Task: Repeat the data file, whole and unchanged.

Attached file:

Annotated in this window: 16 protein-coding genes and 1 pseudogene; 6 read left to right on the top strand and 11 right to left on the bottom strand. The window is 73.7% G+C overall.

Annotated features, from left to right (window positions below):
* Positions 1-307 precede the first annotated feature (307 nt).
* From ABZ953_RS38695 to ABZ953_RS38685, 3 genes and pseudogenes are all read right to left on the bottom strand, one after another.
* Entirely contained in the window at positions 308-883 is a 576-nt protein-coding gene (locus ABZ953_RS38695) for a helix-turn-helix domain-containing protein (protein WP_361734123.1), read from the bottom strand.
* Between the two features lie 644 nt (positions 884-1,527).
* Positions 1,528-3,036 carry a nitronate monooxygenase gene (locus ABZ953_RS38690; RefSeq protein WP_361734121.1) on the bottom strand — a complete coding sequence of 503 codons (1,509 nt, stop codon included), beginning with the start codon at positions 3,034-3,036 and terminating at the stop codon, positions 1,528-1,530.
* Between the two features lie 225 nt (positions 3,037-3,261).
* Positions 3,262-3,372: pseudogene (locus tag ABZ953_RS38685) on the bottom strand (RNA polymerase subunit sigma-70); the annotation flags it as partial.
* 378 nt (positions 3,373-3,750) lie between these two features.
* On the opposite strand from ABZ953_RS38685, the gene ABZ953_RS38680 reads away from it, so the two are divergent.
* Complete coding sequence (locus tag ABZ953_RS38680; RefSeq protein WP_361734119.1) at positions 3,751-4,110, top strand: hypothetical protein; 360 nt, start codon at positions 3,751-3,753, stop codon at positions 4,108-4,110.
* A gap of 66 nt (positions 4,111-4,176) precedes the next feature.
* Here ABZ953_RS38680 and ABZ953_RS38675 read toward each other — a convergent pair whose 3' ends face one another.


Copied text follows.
Annotated in this window: 16 protein-coding genes and 1 pseudogene; 6 read left to right on the top strand and 11 right to left on the bottom strand. The window is 73.7% G+C overall.

Annotated features, from left to right (window positions below):
* Positions 1-307 precede the first annotated feature (307 nt).
* From ABZ953_RS38695 to ABZ953_RS38685, 3 genes and pseudogenes are all read right to left on the bottom strand, one after another.
* Entirely contained in the window at positions 308-883 is a 576-nt protein-coding gene (locus ABZ953_RS38695) for a helix-turn-helix domain-containing protein (protein WP_361734123.1), read from the bottom strand.
* Between the two features lie 644 nt (positions 884-1,527).
* Positions 1,528-3,036 carry a nitronate monooxygenase gene (locus ABZ953_RS38690; RefSeq protein WP_361734121.1) on the bottom strand — a complete coding sequence of 503 codons (1,509 nt, stop codon included), beginning with the start codon at positions 3,034-3,036 and terminating at the stop codon, positions 1,528-1,530.
* Between the two features lie 225 nt (positions 3,037-3,261).
* Positions 3,262-3,372: pseudogene (locus tag ABZ953_RS38685) on the bottom strand (RNA polymerase subunit sigma-70); the annotation flags it as partial.
* 378 nt (positions 3,373-3,750) lie between these two features.
* On the opposite strand from ABZ953_RS38685, the gene ABZ953_RS38680 reads away from it, so the two are divergent.
* Complete coding sequence (locus tag ABZ953_RS38680; RefSeq protein WP_361734119.1) at positions 3,751-4,110, top strand: hypothetical protein; 360 nt, start codon at positions 3,751-3,753, stop codon at positions 4,108-4,110.
* A gap of 66 nt (positions 4,111-4,176) precedes the next feature.
* Here ABZ953_RS38680 and ABZ953_RS38675 read toward each other — a convergent pair whose 3' ends face one another.